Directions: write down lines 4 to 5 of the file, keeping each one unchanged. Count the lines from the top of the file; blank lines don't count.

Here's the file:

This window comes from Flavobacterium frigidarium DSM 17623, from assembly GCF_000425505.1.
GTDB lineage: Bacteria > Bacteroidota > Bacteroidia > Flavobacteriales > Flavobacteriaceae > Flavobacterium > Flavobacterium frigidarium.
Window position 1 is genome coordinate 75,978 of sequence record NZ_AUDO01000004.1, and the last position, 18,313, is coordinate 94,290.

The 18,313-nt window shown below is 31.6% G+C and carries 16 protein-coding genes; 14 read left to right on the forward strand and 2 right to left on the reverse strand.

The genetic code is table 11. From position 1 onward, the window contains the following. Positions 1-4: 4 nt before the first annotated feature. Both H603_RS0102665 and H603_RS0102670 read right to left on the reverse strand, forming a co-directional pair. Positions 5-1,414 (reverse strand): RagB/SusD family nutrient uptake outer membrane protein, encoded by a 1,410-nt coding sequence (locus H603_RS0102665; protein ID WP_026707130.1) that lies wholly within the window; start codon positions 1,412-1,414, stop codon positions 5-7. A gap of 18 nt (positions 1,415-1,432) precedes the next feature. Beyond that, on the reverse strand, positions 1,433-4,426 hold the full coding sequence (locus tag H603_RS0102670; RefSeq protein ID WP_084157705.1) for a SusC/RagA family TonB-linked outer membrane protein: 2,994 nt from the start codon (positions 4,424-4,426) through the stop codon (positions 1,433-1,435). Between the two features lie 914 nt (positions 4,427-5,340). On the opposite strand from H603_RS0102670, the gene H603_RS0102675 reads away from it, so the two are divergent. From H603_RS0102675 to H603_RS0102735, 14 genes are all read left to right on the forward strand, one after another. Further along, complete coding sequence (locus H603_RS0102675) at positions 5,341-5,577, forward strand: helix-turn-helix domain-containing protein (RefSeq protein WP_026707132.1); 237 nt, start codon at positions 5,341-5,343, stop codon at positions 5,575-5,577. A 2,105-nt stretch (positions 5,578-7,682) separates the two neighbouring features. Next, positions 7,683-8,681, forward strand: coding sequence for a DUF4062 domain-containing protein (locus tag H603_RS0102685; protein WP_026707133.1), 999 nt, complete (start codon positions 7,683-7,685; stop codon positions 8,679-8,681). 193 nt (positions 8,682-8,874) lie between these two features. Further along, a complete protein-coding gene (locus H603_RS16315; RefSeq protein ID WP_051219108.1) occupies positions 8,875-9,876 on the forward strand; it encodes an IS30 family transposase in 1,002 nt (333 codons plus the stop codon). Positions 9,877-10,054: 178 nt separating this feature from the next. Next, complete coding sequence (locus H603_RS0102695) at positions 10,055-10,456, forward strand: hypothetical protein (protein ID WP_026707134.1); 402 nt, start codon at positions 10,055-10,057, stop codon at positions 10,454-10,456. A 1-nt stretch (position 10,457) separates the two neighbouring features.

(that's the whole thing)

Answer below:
The 18,313-nt window shown below is 31.6% G+C and carries 16 protein-coding genes; 14 read left to right on the forward strand and 2 right to left on the reverse strand.

The genetic code is table 11. From position 1 onward, the window contains the following. Positions 1-4: 4 nt before the first annotated feature. Both H603_RS0102665 and H603_RS0102670 read right to left on the reverse strand, forming a co-directional pair. Positions 5-1,414 (reverse strand): RagB/SusD family nutrient uptake outer membrane protein, encoded by a 1,410-nt coding sequence (locus H603_RS0102665; protein ID WP_026707130.1) that lies wholly within the window; start codon positions 1,412-1,414, stop codon positions 5-7. A gap of 18 nt (positions 1,415-1,432) precedes the next feature. Beyond that, on the reverse strand, positions 1,433-4,426 hold the full coding sequence (locus tag H603_RS0102670; RefSeq protein ID WP_084157705.1) for a SusC/RagA family TonB-linked outer membrane protein: 2,994 nt from the start codon (positions 4,424-4,426) through the stop codon (positions 1,433-1,435). Between the two features lie 914 nt (positions 4,427-5,340). On the opposite strand from H603_RS0102670, the gene H603_RS0102675 reads away from it, so the two are divergent. From H603_RS0102675 to H603_RS0102735, 14 genes are all read left to right on the forward strand, one after another. Further along, complete coding sequence (locus H603_RS0102675) at positions 5,341-5,577, forward strand: helix-turn-helix domain-containing protein (RefSeq protein WP_026707132.1); 237 nt, start codon at positions 5,341-5,343, stop codon at positions 5,575-5,577. A 2,105-nt stretch (positions 5,578-7,682) separates the two neighbouring features. Next, positions 7,683-8,681, forward strand: coding sequence for a DUF4062 domain-containing protein (locus tag H603_RS0102685; protein WP_026707133.1), 999 nt, complete (start codon positions 7,683-7,685; stop codon positions 8,679-8,681). 193 nt (positions 8,682-8,874) lie between these two features. Further along, a complete protein-coding gene (locus H603_RS16315; RefSeq protein ID WP_051219108.1) occupies positions 8,875-9,876 on the forward strand; it encodes an IS30 family transposase in 1,002 nt (333 codons plus the stop codon). Positions 9,877-10,054: 178 nt separating this feature from the next. Next, complete coding sequence (locus H603_RS0102695) at positions 10,055-10,456, forward strand: hypothetical protein (protein ID WP_026707134.1); 402 nt, start codon at positions 10,055-10,057, stop codon at positions 10,454-10,456. A 1-nt stretch (position 10,457) separates the two neighbouring features.